Re: [Cfrg] RGLC on draft-irtf-cfrg-pairing-friendly-curves-07

Armando Faz <> Wed, 08 July 2020 12:21 UTC

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From: Armando Faz <>
Date: Wed, 8 Jul 2020 05:21:43 -0700
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Subject: Re: [Cfrg] RGLC on draft-irtf-cfrg-pairing-friendly-curves-07
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Dear authors,

The following comments are about the current pairing-friendly-curves-07.

I have two main observations, one regarding the choice of curves and the
is about hashing to curves. I also left some minor comments. Feel free to
me if something is unclear.

First, I invite the authors to reconsider the curve recommended for the
128-bit level.
My suggestion is to use a BLS12 curve with a 461-bit prime replacing the BN
curve with a 462-bit prime.
This choice is motivated by:
1) both of them provide the same security levels as according to the last
column of Table 1 in [GMT19]

Curve log(p) log(r) Sec-Estimate
BN    462    462    2^134
BLS12 461    308    2^134

Also, the fact that log(r) is shorter for the BLS12 instance impacts on
shorter scalars.

2) The operation counts to compute a pairing favor the BLS12 instance. The
conclusion arrived in [BD19] mentions that both BLS12 and KSS16 have
operation counts for the 128-bit level:

   "Finally, for the curves ensuring 128 bits of security, we estimated the
   complexity of the optimal ate pairing for each proposed curve and
   that BLS12 and, more surprisingly, KSS16 are the most efficient choices."

The operation counts appear in Table 14.
      cy-sqr     | com-sqr     | log(p)
BN    19553M + I | 17774M + 4I | 461 bits
BLS12 16003M + I | 14028M + 6I | 461 bits
KSS16 26076M + I | –           | 340 bits

Another advantage of using a BLS12 instance is that implementations can
from BLS12-381 to BLS12-461 just by replacing the field arithmetic layer.
According to Table 1 of the draft, the curve BLS12-461 is currently
supported by
Miracl and can be easily included in RELIC. Any application already
implementing BLS12-381 can switch to BLS12-461 with small changes in the
A generic BLS12 implementation can support both fields, allowing reuse code

Moreover, I encourage the use of the subgroup-secure BLS12 instance,
(i.e. the one reported in Sec 7.5 of [BD19]. The Hamming weight is increased
in 5 bits, which is approximately 200 more multiplications (using rough
estimations), it does seem to have a big penalty regarding performance.
This is also noted in Section A.3 of

   "In the case of PBC, achieving subgroup security introduces a small but
    noticeable overhead in the pairing (see Section 4). On the other hand,
    the potential savings offered by subgroup-secure curves are far greater
    in the context of PBC; here we can possibly save large elliptic curve
    or finite field group exponentiations".

My second suggestion is to include suites for hashing to G1 and G2 because
is a common requirement in cryptographic protocols. (Methods are already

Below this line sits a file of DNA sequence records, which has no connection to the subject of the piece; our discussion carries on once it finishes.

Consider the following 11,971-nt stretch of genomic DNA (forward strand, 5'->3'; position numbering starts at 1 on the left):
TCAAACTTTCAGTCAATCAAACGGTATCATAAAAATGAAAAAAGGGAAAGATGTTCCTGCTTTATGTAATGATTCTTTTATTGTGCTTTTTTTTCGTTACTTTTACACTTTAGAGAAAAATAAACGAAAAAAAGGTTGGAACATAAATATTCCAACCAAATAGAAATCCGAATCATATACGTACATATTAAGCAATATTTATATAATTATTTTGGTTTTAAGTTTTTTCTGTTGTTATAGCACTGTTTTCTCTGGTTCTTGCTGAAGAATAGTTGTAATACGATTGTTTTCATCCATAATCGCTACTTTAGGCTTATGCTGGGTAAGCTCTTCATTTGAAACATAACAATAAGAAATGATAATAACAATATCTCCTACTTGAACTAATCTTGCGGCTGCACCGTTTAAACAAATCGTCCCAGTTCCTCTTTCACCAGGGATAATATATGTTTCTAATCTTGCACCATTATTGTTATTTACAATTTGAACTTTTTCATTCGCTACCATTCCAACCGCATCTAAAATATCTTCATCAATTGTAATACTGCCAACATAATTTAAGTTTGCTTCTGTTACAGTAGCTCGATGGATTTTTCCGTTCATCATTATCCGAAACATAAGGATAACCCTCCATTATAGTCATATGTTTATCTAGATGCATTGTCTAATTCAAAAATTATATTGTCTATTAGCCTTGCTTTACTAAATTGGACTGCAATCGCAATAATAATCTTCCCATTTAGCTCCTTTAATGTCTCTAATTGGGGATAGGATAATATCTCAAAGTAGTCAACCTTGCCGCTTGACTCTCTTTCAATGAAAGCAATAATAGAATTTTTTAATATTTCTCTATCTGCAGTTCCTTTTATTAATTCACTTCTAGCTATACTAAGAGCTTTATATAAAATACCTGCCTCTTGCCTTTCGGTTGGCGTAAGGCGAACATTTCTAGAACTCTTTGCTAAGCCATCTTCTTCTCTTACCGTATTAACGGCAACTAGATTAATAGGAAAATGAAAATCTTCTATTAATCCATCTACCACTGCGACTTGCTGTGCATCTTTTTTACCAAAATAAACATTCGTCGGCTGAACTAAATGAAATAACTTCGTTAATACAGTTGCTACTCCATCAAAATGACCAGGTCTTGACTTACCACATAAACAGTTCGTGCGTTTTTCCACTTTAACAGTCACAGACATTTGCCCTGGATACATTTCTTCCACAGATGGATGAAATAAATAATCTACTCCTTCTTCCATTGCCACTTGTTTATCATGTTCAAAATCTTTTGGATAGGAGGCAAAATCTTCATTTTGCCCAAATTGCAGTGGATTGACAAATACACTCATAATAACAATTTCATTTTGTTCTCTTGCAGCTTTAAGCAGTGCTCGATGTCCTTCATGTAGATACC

defined in the hash_to_curve draft, so it might just require to define the
corresponding suites).

Finally, your selection policy excludes curves at 192-bit level, however,
fact that there are few implementations of these instances does not seem a
sufficient motivator for not recommending secure instances. Some instances
already proposed. For example, [BD19] and
list a number of instances. Also, cryptographic libraries such as RELIC and
Miracl are mature enough to include the new instances easily.

Minor comments:

Section 2.2: You can start by defining what a bilinear pairing is and its
properties with respect to abstract groups. After that you can describe how
these groups are instantiated using the torsion-r subgroups of elliptic

Note the distinction between:
F_q-rational points are those with coordinates in F_q.
and F_q^k-rational points are those with coordinates in F_q^k.

    E(F_q^k):  the group of rational points of E.
   #E(F_q^k):  the number of rational points of E.

Both BN, BLS, and KSS are families of pairing-friendly curves. Consider to
rewrite sentences like this one: "A BN curve [BN05] is one of the
instantiations of pairing-friendly curves proposed in 2005".

This sentence is redundant as p is prime.
 " b is an element of a multiplicative group (F_p)^* of order (p - 1)"

order 6 twists. -> order-6 twists.

embeddiing -> embedding

paiting-based crytography -> pairing-based cryptography

rewrite: the only known attacks thus far attack the discrete logarithm
directly, so we focus on the discrete logarithm in this memo.

rewrite: There has since been research into the minimum bit length of the
parameters of pairing-friendly curves

In Appendix A, make explicit the isomorphism between E and E' as this helps
implementers. There is a subtle distinction when computing the pairing
entirely with both points on the twist.
(see Theorem 1 of

Armand -> Armando

Armando Faz
Cloudflare Inc.